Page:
Is it okay to be mean if we do it anonymously then?

Oh, this question is way too politically correct, isn’t it?

OK Now I’m Mad: newspaper subscriber bites back

You’re to blame. So am I. We read blogs. My laptop is sitting on top of my morning paper, which is largely unread. Newspapers, they say are dying, although this rumour like the one about Mark Twain’s death, seems to be greatly exaggerated. Not dead in my town anyway where I get to choose between 4 papers, 2 of them national. But – BUT- they have grown leaner. The National Post doesn’t publish a print edition on summer Mondays and the Toronto Star charges extra for its puzzle section and its TV guide. Now this complicates the delivery process because someone, dare I say with a brain,  needs to put these special sections into the relevant papers and about once a month, they fail to do so. Thereby hangs the tale.

Last Saturday, I went through the 10 or 12 sections of the Star 3 times, looking in vain for my TV guide. Not there. And I was paying $1 extra for it. I wanted it. Sure I could use the digital guide if I wanted to spend the time scrolling through it. I didn’t. I wanted to look at a printed schedule on -gasp – paper and plan what to TIVO or as we say up here PVR.

I phoned the relevant number. Then I had to start punching in other numbers, my phone number, my postal code, my house number, the number for a section missing, the number for the Star Week, birthdate, weight in kilos, etc. Half an hour later, the phone rang. A company name I didn’t recognize came up on the call display, but it was 8 a.m. and I was about to give this telemarketer an earful. It was the company that handles delivery complaints for the Star. Could I possibly wait until Sunday for my TV guide? The delivery woman had left the area. Well, of course, I could. A TV guide was not essential to survival after all. Would I be happy to do so? Not really. He would try, he said, to find a carrier still in my vicinity. Apparently, he failed. Saturday evening’s TV schedule was digital and there was nothing on anyway.

Sunday morning was blissfully quiet. The people upstairs and downstairs in my duplex were away on vacation. I was sound asleep. It was 6:30 a.m. Suddenly, a great two-noted bell-like blare intruded into my consciousness. I opened my eyes. Doorbell. Good grief! Some terrible catastrophe necessitated police at the front door. I was about to launch myself out of bed to meet this terrible doom when I remembered: late delivery of a paper is always announced by the doorbell. Not that they ever stick around to receive commendation. But at 6:30 a.m.!!!!!

Now I was well and truly awake and so ruffled that there was no hope of going back to sleep. I fired up my computer, got email up and started a new message.

I entitled it, “Customer Punished Twice”.

Blogging Makes Me Smart (and gets me a new Mac)

WordPress made me do it.  Well, strictly speaking it was Gravatar that gave me the final push. My WordPress dashboard urged me to upgrade Safari. I couldn’t. I had gone as far as I could go with the Snow Leopard, 10.5.8, operating system. Then Gravatar went into a loop when I tried to upload an image. I went off and sulked for a few days.

Blogging was way too hard for this old girl.

Anyway, I had actually published an ebook (my memoir, Never Tell, recovered memories…) on Kindle and Smashwords, so why complain about a few hitches? The Mac iBook G4 was just fine. All it needed was a better operating system. Hang on. Didn’t I buy a better operating system last year? Didn’t I buy a new battery last fall? Isn’t it time to stop sinking money into a 6 year-old computer?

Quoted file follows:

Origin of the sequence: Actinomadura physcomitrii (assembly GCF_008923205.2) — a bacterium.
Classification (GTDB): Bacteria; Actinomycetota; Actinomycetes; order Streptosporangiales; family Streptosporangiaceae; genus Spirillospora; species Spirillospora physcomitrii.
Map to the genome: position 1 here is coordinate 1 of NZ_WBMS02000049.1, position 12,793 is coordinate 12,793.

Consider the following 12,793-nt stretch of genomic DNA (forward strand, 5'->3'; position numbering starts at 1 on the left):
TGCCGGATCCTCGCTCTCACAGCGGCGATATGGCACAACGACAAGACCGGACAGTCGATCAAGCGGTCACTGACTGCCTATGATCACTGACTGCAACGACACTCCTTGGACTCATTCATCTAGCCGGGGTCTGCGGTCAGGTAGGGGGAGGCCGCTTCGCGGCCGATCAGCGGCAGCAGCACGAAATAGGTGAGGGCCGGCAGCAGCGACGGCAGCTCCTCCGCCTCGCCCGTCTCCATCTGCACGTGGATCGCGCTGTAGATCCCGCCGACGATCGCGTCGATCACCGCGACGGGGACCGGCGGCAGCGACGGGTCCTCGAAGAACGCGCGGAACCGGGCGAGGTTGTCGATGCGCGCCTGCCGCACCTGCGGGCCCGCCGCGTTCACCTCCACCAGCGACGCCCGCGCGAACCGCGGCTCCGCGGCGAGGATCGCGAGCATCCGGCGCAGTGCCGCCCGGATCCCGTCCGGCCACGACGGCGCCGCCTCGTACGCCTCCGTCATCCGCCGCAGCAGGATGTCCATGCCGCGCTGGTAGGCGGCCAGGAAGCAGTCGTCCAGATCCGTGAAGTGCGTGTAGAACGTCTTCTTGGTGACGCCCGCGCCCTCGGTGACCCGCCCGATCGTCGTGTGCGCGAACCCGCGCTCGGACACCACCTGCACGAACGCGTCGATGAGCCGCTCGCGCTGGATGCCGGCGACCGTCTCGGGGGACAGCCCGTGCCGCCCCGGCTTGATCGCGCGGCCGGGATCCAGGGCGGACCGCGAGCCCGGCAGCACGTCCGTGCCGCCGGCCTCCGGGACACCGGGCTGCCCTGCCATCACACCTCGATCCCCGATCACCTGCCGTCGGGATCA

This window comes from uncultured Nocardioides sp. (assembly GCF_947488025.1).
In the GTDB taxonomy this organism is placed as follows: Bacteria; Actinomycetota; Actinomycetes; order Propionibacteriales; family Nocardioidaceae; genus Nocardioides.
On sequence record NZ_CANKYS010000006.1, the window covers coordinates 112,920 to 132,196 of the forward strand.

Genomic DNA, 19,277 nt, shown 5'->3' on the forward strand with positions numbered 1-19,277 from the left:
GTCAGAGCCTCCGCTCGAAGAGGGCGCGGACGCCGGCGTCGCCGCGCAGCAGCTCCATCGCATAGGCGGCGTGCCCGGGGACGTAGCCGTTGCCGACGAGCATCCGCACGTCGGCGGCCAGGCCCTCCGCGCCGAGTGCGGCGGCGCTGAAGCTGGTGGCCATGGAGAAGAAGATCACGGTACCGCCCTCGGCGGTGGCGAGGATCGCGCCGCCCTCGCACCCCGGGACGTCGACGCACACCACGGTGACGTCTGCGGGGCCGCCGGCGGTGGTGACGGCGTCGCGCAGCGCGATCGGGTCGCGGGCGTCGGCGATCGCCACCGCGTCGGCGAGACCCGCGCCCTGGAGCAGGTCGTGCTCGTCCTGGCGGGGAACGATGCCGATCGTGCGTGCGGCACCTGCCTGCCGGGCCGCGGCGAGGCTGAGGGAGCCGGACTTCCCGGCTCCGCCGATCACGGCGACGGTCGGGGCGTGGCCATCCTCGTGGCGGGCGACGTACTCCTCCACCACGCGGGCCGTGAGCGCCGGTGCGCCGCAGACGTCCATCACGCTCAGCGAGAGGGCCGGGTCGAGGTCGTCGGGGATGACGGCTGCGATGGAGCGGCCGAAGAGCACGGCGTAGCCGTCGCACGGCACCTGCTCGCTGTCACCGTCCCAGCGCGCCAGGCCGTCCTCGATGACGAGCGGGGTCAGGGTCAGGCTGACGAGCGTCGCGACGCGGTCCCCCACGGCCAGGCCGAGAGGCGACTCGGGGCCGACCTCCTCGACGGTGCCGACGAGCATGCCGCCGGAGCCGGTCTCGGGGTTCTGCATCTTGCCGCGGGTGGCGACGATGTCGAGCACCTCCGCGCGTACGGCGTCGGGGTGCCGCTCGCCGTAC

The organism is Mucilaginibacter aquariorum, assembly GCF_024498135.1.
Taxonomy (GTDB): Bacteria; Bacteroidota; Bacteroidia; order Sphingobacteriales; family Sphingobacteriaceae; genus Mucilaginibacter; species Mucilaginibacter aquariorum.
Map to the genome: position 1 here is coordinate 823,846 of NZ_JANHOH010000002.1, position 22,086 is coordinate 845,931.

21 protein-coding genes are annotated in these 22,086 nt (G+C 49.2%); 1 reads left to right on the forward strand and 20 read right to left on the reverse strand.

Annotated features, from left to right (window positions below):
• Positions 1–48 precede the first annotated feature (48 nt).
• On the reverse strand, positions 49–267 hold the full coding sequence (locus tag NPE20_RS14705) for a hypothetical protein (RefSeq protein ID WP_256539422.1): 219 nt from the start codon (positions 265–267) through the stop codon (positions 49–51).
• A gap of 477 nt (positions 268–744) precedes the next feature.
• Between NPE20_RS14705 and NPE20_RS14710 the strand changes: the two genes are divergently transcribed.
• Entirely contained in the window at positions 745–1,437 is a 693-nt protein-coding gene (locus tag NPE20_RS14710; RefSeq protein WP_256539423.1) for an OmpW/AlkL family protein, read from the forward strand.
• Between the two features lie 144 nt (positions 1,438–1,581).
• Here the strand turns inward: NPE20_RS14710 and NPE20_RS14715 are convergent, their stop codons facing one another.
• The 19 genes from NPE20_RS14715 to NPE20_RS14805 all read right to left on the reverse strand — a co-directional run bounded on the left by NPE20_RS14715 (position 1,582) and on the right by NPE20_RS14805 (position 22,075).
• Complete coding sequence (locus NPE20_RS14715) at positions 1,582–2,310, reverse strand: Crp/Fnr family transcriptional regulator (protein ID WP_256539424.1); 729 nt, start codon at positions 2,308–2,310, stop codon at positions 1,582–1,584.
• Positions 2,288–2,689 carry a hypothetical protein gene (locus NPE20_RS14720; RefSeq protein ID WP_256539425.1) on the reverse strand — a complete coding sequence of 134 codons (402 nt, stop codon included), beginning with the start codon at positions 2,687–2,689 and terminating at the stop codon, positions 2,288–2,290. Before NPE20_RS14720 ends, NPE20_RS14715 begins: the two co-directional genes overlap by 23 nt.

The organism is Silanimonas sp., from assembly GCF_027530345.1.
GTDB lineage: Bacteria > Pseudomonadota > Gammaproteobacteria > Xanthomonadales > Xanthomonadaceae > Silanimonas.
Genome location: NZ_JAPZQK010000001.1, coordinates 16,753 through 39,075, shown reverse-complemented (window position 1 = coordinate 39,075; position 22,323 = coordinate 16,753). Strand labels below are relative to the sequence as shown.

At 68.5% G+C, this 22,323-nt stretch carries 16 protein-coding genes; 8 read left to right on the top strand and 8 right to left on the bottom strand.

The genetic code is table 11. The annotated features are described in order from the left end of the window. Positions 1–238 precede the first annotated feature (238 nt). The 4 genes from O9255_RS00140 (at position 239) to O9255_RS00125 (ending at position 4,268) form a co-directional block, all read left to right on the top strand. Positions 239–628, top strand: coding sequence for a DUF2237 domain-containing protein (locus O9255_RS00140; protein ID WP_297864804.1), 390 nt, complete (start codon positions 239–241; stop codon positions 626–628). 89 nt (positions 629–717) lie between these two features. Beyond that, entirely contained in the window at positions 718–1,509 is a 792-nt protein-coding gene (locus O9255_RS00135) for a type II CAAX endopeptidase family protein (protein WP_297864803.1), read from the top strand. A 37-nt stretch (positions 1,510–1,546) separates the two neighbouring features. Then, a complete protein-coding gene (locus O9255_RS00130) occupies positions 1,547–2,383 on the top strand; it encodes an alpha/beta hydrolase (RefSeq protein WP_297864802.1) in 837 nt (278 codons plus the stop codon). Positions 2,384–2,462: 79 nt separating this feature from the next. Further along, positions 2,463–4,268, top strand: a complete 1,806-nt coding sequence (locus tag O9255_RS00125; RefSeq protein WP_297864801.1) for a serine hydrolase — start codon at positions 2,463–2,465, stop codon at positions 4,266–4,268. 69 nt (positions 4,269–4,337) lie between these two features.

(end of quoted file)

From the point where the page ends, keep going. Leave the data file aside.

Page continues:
You’re wondering why it took me so long. I could say thrift, but probably it would be more truthful to say fear. What was there to be afraid of, after all? These may be lean times but my bank is still unafraid. It longs to lend me money. And if I prorate what I spent buying the old computer, it works out to about $20 a month.

The Apple sales woman’s first response when I carried in the iBook, was, “Oh, that’s really old, but I’ve seen one before.”

Using her fine deductive skills, she spoke in terms of the Mac Book Air lasting me 5 years. I sought to establish a little more street cred by producing my iPhone and mentioning my iPod. What was less impressive was the fact that I couldn’t remember my Apple password.  I almost had it, but almost doesn’t make the grade.

So I came home with the beautiful slim laptop still in virgin condition and managed with my great nephew’s help to “migrate” all the stuff on the old computer. (Who knew “migrate” could be a transitive verb? Come to that, who knew what transitive is?)

The next day, I lost the dock, the Safari bar, every single page I tried to read and WordPress menu that runs down the left of this page on which I am writing this post. I could not scroll up or down by using 2 fingers on the trackpad or using the keyboard. (What happened to the up and down arrows on the right? What happened to the bar you could pull on?) Around dinner time, I lost it.

I raved on the phone to two sympathetic friends. Well, initially sympathetic. One kept saying, “why did they change it?” (She needs a new Mac Book.) The other one kept laughing at Apple and its overpriced products.

Before I opened the chardonnay, I phoned the store. Yes, I could still buy the 1 to 1 tutoring service and yes, they could probably squeeze in a few unbooked minutes of emergency help in just so I could finish this post.

What did I learn? Keep your fingers far away from the trackpad! Scroll by separating 2 fingers, holding the others aloft and pushing up or down and  put the cursor way up to the top to find the Safari bar-without clicking, good grief. And other good stuff that all you other Mac users already knew and all you young users were born knowing.

They say the brain forms new neural pathways when we challenge it. So I’ve worked it out, blogging makes me smart!